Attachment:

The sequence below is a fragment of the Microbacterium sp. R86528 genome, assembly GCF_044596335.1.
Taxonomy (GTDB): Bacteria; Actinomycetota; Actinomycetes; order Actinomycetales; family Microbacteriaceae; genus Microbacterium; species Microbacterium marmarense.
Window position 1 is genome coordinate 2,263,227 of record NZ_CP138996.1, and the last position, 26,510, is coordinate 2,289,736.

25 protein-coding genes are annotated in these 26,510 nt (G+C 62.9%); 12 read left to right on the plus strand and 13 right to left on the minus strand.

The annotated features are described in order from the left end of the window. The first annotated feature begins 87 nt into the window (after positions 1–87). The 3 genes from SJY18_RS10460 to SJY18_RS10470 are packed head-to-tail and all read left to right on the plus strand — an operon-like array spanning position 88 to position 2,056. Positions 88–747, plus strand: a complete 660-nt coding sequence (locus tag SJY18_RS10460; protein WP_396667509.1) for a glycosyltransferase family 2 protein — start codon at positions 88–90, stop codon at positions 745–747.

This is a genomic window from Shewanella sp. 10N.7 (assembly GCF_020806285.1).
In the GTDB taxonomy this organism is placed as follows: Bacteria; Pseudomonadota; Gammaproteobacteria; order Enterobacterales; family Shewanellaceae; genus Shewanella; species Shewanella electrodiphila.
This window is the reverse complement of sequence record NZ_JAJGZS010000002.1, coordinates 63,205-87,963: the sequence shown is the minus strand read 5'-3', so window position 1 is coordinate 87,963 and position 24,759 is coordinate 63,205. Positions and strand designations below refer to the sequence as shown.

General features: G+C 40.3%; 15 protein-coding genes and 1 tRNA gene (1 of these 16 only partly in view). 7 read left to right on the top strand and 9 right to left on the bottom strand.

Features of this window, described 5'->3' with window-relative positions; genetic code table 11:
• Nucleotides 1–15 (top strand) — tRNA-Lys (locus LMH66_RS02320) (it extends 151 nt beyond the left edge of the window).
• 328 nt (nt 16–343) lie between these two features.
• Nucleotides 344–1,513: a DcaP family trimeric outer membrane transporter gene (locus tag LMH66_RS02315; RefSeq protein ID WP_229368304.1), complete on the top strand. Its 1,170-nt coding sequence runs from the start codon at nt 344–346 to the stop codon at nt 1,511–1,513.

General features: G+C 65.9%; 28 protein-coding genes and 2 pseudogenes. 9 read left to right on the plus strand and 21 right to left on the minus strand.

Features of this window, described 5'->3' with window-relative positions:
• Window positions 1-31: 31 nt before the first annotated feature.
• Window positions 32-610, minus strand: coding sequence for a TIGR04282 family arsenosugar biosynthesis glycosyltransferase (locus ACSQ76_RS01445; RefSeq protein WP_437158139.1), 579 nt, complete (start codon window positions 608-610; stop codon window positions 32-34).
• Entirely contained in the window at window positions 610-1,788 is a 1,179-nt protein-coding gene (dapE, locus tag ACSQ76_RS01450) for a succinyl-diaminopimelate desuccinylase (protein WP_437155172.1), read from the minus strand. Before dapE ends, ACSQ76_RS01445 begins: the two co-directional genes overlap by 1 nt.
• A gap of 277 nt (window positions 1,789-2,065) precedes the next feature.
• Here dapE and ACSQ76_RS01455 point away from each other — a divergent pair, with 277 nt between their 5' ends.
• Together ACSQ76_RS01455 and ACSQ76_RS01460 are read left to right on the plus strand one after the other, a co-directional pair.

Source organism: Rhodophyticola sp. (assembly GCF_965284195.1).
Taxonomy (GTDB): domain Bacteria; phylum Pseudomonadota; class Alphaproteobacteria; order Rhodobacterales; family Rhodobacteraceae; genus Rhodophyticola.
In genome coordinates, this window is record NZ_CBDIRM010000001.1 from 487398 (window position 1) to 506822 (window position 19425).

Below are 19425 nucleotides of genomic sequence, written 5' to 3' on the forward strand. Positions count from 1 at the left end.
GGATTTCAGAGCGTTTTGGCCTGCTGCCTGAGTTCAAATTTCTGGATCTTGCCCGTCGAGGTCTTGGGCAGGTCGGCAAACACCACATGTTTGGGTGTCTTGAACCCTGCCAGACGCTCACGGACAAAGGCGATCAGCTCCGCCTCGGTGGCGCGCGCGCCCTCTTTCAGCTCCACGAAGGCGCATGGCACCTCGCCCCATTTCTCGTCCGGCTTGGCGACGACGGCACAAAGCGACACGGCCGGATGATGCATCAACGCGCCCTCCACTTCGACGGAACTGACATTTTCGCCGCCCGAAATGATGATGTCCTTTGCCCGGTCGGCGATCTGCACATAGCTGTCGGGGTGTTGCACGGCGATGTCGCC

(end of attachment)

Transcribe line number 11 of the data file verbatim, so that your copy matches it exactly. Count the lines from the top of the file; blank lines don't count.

• Nucleotides 1–15 (top strand) — tRNA-Lys (locus LMH66_RS02320) (it extends 151 nt beyond the left edge of the window).